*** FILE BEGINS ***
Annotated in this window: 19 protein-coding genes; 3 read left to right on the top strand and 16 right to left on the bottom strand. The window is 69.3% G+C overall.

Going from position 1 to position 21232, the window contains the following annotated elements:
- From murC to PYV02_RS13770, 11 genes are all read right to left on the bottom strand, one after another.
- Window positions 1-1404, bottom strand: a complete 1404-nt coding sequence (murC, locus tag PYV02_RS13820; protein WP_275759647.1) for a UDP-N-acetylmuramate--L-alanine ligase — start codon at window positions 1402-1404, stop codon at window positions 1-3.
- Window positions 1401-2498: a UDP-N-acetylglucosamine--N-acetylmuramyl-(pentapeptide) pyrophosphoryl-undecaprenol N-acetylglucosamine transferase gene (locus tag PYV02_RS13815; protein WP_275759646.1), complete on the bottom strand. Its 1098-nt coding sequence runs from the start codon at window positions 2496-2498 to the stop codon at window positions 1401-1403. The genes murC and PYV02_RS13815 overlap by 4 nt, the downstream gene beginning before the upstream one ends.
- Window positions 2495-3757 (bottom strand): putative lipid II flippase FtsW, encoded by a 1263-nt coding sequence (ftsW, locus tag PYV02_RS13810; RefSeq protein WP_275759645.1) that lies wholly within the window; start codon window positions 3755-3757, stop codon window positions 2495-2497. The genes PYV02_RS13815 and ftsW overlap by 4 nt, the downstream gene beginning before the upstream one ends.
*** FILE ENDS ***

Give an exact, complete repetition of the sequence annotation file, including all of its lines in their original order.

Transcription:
Annotated in this window: 19 protein-coding genes; 3 read left to right on the top strand and 16 right to left on the bottom strand. The window is 69.3% G+C overall.

Going from position 1 to position 21232, the window contains the following annotated elements:
- From murC to PYV02_RS13770, 11 genes are all read right to left on the bottom strand, one after another.
- Window positions 1-1404, bottom strand: a complete 1404-nt coding sequence (murC, locus tag PYV02_RS13820; protein WP_275759647.1) for a UDP-N-acetylmuramate--L-alanine ligase — start codon at window positions 1402-1404, stop codon at window positions 1-3.
- Window positions 1401-2498: a UDP-N-acetylglucosamine--N-acetylmuramyl-(pentapeptide) pyrophosphoryl-undecaprenol N-acetylglucosamine transferase gene (locus tag PYV02_RS13815; protein WP_275759646.1), complete on the bottom strand. Its 1098-nt coding sequence runs from the start codon at window positions 2496-2498 to the stop codon at window positions 1401-1403. The genes murC and PYV02_RS13815 overlap by 4 nt, the downstream gene beginning before the upstream one ends.
- Window positions 2495-3757 (bottom strand): putative lipid II flippase FtsW, encoded by a 1263-nt coding sequence (ftsW, locus tag PYV02_RS13810; RefSeq protein WP_275759645.1) that lies wholly within the window; start codon window positions 3755-3757, stop codon window positions 2495-2497. The genes PYV02_RS13815 and ftsW overlap by 4 nt, the downstream gene beginning before the upstream one ends.